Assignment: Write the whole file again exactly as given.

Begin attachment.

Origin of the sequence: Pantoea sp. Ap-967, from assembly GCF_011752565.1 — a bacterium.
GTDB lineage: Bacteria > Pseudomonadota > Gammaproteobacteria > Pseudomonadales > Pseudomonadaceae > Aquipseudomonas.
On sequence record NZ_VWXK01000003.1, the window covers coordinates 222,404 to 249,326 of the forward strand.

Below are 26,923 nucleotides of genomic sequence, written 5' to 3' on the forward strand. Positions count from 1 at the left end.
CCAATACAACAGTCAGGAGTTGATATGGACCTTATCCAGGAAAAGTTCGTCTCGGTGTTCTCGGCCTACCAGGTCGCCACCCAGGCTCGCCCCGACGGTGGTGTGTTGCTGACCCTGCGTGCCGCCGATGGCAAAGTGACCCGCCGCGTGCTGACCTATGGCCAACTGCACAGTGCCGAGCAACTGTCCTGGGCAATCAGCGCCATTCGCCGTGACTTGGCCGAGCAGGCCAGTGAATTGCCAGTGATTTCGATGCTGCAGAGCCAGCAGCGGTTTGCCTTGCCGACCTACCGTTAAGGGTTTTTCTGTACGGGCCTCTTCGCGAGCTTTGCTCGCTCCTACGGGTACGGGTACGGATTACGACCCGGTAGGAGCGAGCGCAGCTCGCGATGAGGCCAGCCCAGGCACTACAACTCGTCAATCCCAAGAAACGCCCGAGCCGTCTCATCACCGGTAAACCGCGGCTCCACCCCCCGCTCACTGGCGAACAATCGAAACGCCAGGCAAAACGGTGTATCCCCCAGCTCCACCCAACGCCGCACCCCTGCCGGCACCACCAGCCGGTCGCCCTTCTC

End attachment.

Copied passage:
Origin of the sequence: Pantoea sp. Ap-967, from assembly GCF_011752565.1 — a bacterium.
GTDB lineage: Bacteria > Pseudomonadota > Gammaproteobacteria > Pseudomonadales > Pseudomonadaceae > Aquipseudomonas.
On sequence record NZ_VWXK01000003.1, the window covers coordinates 222,404 to 249,326 of the forward strand.

Below are 26,923 nucleotides of genomic sequence, written 5' to 3' on the forward strand. Positions count from 1 at the left end.
CCAATACAACAGTCAGGAGTTGATATGGACCTTATCCAGGAAAAGTTCGTCTCGGTGTTCTCGGCCTACCAGGTCGCCACCCAGGCTCGCCCCGACGGTGGTGTGTTGCTGACCCTGCGTGCCGCCGATGGCAAAGTGACCCGCCGCGTGCTGACCTATGGCCAACTGCACAGTGCCGAGCAACTGTCCTGGGCAATCAGCGCCATTCGCCGTGACTTGGCCGAGCAGGCCAGTGAATTGCCAGTGATTTCGATGCTGCAGAGCCAGCAGCGGTTTGCCTTGCCGACCTACCGTTAAGGGTTTTTCTGTACGGGCCTCTTCGCGAGCTTTGCTCGCTCCTACGGGTACGGGTACGGATTACGACCCGGTAGGAGCGAGCGCAGCTCGCGATGAGGCCAGCCCAGGCACTACAACTCGTCAATCCCAAGAAACGCCCGAGCCGTCTCATCACCGGTAAACCGCGGCTCCACCCCCCGCTCACTGGCGAACAATCGAAACGCCAGGCAAAACGGTGTATCCCCCAGCTCCACCCAACGCCGCACCCCTGCCGGCACCACCAGCCGGTCGCCCTTCTC